§ MR. ONSLOW
asked the Secretary of State for India, When he expects to receive the Report called for in the following words from his Despatch to His Excellency the Viceroy of India, dated May 8th 1880, three weeks after the assumption of office of Her Majesty's present Ministers:—The desire of Her Majesty's Government is that Afghan territory should be evacuated whenever it appears possible to entertain the hope that a stable Government has been secured. Your Excellency will report as to the manner in which this object may be best attained;if he can state to the House, without detriment to the public service, what has been done during the past ten months for the attainment of this object; and, how it is that no Minutes from His Excellency the Viceroy or any Member of the Supreme Council has been included in the Blue Book recently issued regarding the abandonment or retention of Candahar?
THE MARQUESS OF HARTINGTON
I suppose the Question of the hon. Member refers to a paragraph in a despatch dated the 21st, and not the 8th, of May. In response to that despatch the Government of India have not furnished anything which could be described as taking the form of a Report; but they have from time to time sent despatches, the major part of which have, I believe, been laid on the Table of the House, giving statements of their proceedings with regard to Cabul, the Khyber, and Kuram. I have already mentioned that a short despatch has been received on the subject of Candahar, and it will be laid on the Table as soon as the enclosures which belong to it are also received. In reply to the last part of the Question, I 738 may say that a Minute by the Commander-in-Chief, who is a Member of the Supreme Council, has been laid on the Table and included in the Blue Book recently issued. Other Minutes by Members of the Council are expected to arrive by the next mail, and I shall be able, I hope, to present them as soon as they arrive. I ought, perhaps, to state with reference to an answer given by my right hon. Friend the First Lord of the Treasury on Tuesday, in which he stated that he did not expect any movement of troops would take place for a considerable time, that on the same day I received the following telegram:—The withdrawal of troops from the Candahar line commences at once. Three Native regiments and probably one European regiment will be ordered to return to India immediately.I do not anticipate that any very considerable movement of troops will take place immediately; but in order that there should be no misunderstanding with regard to the answer given by my right hon. Friend, I thought it my duty to make this communication to the House.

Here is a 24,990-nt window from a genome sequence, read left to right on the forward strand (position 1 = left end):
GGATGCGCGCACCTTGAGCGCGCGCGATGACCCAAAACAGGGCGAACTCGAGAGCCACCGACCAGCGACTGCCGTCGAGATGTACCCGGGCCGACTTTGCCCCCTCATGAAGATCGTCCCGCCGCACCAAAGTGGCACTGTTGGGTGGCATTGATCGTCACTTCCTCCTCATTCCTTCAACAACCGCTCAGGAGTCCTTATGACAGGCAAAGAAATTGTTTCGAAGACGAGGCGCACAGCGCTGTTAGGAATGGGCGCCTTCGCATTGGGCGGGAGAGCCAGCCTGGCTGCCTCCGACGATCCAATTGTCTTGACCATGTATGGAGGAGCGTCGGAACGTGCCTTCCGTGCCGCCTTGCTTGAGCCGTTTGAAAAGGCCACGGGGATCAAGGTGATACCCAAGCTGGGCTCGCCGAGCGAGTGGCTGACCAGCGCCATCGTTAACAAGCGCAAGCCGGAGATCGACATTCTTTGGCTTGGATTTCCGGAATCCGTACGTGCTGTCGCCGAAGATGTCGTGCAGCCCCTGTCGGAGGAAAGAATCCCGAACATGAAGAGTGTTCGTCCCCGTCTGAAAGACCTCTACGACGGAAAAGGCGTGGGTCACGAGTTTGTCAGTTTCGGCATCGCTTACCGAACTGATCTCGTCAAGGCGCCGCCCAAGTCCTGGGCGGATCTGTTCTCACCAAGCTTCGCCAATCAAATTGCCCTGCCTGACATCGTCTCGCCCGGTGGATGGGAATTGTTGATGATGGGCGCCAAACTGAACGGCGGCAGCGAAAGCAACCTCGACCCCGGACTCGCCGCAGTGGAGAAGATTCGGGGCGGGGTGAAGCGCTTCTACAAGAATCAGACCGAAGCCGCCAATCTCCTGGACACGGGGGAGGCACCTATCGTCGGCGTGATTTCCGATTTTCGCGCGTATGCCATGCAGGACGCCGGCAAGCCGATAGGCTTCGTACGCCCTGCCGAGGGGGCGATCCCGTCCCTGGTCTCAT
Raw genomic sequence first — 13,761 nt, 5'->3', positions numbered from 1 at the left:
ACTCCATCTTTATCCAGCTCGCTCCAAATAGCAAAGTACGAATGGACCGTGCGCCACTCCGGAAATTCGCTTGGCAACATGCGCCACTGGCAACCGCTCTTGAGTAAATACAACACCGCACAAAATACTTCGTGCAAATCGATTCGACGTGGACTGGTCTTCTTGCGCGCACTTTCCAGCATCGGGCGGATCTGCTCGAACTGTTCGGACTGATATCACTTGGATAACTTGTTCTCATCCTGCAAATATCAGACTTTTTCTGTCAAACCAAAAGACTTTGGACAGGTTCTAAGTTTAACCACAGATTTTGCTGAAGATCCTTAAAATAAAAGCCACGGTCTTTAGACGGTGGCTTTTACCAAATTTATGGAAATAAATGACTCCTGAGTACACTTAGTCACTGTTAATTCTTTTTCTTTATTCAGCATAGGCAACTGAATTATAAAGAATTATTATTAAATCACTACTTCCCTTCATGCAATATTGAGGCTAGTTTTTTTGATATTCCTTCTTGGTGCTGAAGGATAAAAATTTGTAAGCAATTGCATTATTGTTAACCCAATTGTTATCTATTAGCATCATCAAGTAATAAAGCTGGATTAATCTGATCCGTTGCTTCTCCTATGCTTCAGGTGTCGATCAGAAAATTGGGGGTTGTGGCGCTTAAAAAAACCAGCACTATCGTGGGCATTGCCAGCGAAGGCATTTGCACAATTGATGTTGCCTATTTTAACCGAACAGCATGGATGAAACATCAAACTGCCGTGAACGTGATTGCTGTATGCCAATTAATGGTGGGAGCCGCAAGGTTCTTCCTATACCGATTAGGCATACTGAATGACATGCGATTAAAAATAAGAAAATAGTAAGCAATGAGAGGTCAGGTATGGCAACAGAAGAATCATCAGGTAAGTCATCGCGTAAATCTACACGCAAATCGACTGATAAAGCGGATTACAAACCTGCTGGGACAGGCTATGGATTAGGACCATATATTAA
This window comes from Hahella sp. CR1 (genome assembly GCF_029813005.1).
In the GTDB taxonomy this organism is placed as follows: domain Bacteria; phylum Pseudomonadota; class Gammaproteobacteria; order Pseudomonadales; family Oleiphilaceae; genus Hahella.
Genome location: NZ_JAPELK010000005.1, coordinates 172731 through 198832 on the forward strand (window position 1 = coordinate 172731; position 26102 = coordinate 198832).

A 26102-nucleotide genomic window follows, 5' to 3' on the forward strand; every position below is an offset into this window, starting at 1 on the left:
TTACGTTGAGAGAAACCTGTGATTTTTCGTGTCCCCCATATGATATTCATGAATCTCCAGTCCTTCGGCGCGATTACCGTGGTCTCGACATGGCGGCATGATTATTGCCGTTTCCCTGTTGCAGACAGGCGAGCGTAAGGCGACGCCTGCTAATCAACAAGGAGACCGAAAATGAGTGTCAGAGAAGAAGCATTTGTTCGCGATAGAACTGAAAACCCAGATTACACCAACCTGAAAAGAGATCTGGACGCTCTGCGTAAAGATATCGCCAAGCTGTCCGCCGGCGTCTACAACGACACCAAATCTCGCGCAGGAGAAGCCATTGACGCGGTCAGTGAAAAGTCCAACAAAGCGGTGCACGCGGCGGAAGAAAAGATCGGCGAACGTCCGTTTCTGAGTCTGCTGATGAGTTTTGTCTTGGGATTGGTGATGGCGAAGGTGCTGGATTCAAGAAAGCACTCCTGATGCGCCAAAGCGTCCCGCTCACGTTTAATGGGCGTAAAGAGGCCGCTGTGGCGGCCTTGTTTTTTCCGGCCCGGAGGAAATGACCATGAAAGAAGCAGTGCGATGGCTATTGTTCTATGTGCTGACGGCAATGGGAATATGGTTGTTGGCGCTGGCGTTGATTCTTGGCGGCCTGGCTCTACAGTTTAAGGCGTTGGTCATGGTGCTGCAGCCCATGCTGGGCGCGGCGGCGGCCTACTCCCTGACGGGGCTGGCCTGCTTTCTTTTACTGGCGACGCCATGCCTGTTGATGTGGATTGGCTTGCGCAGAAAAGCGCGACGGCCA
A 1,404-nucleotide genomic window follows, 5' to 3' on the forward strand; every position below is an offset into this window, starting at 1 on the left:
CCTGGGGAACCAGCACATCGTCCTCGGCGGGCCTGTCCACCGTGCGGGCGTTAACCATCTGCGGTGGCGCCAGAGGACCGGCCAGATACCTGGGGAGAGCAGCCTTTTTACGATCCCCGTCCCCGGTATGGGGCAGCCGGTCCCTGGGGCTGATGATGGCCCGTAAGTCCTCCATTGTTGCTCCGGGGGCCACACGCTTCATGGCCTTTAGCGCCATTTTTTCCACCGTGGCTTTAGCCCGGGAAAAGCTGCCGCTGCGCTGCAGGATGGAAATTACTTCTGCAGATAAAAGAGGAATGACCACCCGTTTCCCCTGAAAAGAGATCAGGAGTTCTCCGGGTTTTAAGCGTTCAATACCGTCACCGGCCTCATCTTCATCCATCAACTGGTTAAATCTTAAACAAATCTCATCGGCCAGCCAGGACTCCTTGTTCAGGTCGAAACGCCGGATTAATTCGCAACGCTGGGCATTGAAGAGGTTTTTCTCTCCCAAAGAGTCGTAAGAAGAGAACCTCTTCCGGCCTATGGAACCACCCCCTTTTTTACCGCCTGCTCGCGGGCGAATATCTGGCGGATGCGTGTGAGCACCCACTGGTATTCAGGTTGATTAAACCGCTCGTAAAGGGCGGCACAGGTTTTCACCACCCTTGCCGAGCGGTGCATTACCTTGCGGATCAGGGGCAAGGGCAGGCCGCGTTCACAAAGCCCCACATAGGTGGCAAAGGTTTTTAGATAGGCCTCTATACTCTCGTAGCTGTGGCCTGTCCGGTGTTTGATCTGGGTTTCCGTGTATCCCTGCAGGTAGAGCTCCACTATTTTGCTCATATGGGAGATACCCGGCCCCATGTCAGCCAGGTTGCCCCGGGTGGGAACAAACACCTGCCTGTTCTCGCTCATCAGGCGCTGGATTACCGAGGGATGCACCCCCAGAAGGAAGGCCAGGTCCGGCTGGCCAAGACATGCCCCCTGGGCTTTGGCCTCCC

§ MR. ONSLOW
Now that our troops are leaving Candahar, I would like to ask the Secretary of State for India to whom it is proposed to give up Gandahar?